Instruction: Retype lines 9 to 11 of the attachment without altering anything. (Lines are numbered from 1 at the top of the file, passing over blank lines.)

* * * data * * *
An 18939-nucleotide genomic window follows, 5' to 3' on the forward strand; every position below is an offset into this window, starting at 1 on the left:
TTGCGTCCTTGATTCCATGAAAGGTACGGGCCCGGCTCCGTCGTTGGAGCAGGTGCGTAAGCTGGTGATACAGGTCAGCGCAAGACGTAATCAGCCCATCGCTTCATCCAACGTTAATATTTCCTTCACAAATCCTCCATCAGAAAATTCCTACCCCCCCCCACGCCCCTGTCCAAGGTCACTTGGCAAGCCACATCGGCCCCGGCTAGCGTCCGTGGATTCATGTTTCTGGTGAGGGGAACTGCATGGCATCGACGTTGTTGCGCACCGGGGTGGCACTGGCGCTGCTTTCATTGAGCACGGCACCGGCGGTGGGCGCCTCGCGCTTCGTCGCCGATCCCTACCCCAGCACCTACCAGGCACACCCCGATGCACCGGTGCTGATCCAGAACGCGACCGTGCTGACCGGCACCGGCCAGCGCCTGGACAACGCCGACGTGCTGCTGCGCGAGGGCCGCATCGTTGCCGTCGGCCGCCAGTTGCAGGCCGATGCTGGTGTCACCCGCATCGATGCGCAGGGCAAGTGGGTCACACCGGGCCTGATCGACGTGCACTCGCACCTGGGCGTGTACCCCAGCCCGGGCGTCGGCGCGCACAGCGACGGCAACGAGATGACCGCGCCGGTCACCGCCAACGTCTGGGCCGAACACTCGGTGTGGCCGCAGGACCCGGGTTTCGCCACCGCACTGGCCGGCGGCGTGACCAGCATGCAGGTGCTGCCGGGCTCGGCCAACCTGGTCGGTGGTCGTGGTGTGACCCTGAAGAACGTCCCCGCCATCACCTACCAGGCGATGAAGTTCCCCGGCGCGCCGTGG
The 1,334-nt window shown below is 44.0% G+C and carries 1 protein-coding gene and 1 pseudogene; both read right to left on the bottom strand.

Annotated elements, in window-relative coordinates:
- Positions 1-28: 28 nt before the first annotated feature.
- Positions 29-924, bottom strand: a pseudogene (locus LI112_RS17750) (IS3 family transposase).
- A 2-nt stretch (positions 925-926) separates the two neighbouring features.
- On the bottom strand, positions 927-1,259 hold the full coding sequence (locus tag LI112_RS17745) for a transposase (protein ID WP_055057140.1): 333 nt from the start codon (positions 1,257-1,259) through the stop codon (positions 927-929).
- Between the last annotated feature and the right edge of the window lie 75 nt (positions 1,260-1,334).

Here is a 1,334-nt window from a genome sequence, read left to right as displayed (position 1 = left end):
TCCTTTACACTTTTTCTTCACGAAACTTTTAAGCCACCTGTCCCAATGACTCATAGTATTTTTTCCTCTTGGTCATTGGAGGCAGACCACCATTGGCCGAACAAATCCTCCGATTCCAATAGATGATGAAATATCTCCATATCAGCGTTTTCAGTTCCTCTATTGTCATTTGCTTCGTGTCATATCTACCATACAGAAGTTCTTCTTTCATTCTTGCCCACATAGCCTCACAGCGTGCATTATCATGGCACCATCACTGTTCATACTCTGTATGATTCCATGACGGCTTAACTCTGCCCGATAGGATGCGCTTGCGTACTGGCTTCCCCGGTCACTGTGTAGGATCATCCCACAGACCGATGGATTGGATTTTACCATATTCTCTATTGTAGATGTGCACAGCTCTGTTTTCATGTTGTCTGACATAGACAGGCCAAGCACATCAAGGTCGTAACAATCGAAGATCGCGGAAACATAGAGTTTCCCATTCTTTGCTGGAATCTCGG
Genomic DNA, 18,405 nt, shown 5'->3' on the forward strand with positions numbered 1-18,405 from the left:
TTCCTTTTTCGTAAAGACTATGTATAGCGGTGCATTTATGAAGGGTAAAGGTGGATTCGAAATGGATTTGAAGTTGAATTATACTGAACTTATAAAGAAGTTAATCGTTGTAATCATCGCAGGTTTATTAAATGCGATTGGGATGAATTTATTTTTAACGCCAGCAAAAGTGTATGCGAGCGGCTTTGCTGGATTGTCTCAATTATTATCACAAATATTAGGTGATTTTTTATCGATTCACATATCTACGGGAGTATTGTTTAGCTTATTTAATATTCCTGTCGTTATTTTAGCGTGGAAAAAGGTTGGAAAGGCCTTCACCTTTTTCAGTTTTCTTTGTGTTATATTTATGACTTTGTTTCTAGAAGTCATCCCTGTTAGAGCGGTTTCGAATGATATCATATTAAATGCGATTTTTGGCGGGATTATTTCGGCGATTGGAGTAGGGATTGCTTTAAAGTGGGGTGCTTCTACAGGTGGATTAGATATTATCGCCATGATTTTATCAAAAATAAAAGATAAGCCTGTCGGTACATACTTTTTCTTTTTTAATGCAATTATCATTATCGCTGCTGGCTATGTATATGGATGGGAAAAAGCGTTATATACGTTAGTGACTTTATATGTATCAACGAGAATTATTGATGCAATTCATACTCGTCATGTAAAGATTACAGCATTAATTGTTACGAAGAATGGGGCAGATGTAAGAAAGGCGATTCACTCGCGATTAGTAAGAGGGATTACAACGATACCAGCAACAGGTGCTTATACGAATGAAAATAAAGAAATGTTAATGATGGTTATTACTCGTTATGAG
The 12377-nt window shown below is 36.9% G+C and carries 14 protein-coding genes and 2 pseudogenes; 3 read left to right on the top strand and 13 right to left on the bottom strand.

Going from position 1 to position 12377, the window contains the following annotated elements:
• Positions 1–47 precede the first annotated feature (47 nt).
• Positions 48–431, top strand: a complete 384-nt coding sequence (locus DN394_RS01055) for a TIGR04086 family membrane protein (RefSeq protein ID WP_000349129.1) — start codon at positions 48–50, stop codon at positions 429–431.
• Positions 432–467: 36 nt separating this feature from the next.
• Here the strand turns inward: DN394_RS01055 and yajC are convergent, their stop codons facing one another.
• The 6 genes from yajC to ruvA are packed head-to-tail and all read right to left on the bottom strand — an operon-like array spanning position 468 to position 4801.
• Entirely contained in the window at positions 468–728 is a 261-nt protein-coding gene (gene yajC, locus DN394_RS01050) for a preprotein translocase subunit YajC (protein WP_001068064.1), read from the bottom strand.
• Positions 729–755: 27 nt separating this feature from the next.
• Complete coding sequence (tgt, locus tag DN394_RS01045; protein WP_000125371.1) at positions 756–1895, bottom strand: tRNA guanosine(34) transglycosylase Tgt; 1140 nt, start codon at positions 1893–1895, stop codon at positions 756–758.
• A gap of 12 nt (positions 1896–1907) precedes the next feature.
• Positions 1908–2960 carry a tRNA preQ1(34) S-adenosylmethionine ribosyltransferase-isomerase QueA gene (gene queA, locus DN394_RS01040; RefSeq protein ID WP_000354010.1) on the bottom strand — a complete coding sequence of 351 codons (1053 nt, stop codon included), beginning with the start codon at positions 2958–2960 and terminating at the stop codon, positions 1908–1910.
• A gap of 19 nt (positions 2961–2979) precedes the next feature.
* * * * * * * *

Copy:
- Between the last annotated feature and the right edge of the window lie 75 nt (positions 1,260-1,334).

Here is a 1,334-nt window from a genome sequence, read left to right as displayed (position 1 = left end):
TCCTTTACACTTTTTCTTCACGAAACTTTTAAGCCACCTGTCCCAATGACTCATAGTATTTTTTCCTCTTGGTCATTGGAGGCAGACCACCATTGGCCGAACAAATCCTCCGATTCCAATAGATGATGAAATATCTCCATATCAGCGTTTTCAGTTCCTCTATTGTCATTTGCTTCGTGTCATATCTACCATACAGAAGTTCTTCTTTCATTCTTGCCCACATAGCCTCACAGCGTGCATTATCATGGCACCATCACTGTTCATACTCTGTATGATTCCATGACGGCTTAACTCTGCCCGATAGGATGCGCTTGCGTACTGGCTTCCCCGGTCACTGTGTAGGATCATCCCACAGACCGATGGATTGGATTTTACCATATTCTCTATTGTAGATGTGCACAGCTCTGTTTTCATGTTGTCTGACATAGACAGGCCAAGCACATCAAGGTCGTAACAATCGAAGATCGCGGAAACATAGAGTTTCCCATTCTTTGCTGGAATCTCGG